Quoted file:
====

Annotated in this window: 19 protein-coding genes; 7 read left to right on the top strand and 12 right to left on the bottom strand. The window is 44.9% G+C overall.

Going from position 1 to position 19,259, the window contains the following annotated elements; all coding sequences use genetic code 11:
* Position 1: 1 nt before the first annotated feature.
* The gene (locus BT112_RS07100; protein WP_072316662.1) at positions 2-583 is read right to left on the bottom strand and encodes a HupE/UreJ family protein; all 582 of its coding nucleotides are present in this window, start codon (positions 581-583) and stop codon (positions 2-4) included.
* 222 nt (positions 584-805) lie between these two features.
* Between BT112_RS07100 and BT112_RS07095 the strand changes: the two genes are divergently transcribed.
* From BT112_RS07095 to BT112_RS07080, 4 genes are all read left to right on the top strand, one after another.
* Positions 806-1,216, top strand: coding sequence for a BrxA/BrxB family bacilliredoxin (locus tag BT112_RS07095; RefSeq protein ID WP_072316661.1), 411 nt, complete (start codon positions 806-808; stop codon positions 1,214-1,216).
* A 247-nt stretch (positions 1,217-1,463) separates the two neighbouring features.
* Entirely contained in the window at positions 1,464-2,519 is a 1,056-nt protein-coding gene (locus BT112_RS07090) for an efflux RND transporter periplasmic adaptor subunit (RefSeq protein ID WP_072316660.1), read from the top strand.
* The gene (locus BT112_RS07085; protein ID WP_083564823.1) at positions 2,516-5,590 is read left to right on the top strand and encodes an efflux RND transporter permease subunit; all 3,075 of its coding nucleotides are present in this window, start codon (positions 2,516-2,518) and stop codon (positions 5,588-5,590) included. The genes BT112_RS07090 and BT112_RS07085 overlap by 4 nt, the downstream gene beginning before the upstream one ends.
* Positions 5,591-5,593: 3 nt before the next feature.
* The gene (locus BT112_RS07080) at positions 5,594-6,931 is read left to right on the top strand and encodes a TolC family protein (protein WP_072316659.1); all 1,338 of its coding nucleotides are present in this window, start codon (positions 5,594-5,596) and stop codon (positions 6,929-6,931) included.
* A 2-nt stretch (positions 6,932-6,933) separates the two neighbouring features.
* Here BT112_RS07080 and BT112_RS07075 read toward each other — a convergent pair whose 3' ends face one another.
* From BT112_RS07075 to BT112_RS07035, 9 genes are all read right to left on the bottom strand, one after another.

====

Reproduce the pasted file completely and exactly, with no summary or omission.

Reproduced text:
Annotated in this window: 19 protein-coding genes; 7 read left to right on the top strand and 12 right to left on the bottom strand. The window is 44.9% G+C overall.

Going from position 1 to position 19,259, the window contains the following annotated elements; all coding sequences use genetic code 11:
* Position 1: 1 nt before the first annotated feature.
* The gene (locus BT112_RS07100; protein WP_072316662.1) at positions 2-583 is read right to left on the bottom strand and encodes a HupE/UreJ family protein; all 582 of its coding nucleotides are present in this window, start codon (positions 581-583) and stop codon (positions 2-4) included.
* 222 nt (positions 584-805) lie between these two features.
* Between BT112_RS07100 and BT112_RS07095 the strand changes: the two genes are divergently transcribed.
* From BT112_RS07095 to BT112_RS07080, 4 genes are all read left to right on the top strand, one after another.
* Positions 806-1,216, top strand: coding sequence for a BrxA/BrxB family bacilliredoxin (locus tag BT112_RS07095; RefSeq protein ID WP_072316661.1), 411 nt, complete (start codon positions 806-808; stop codon positions 1,214-1,216).
* A 247-nt stretch (positions 1,217-1,463) separates the two neighbouring features.
* Entirely contained in the window at positions 1,464-2,519 is a 1,056-nt protein-coding gene (locus BT112_RS07090) for an efflux RND transporter periplasmic adaptor subunit (RefSeq protein ID WP_072316660.1), read from the top strand.
* The gene (locus BT112_RS07085; protein ID WP_083564823.1) at positions 2,516-5,590 is read left to right on the top strand and encodes an efflux RND transporter permease subunit; all 3,075 of its coding nucleotides are present in this window, start codon (positions 2,516-2,518) and stop codon (positions 5,588-5,590) included. The genes BT112_RS07090 and BT112_RS07085 overlap by 4 nt, the downstream gene beginning before the upstream one ends.
* Positions 5,591-5,593: 3 nt before the next feature.
* The gene (locus BT112_RS07080) at positions 5,594-6,931 is read left to right on the top strand and encodes a TolC family protein (protein WP_072316659.1); all 1,338 of its coding nucleotides are present in this window, start codon (positions 5,594-5,596) and stop codon (positions 6,929-6,931) included.
* A 2-nt stretch (positions 6,932-6,933) separates the two neighbouring features.
* Here BT112_RS07080 and BT112_RS07075 read toward each other — a convergent pair whose 3' ends face one another.
* From BT112_RS07075 to BT112_RS07035, 9 genes are all read right to left on the bottom strand, one after another.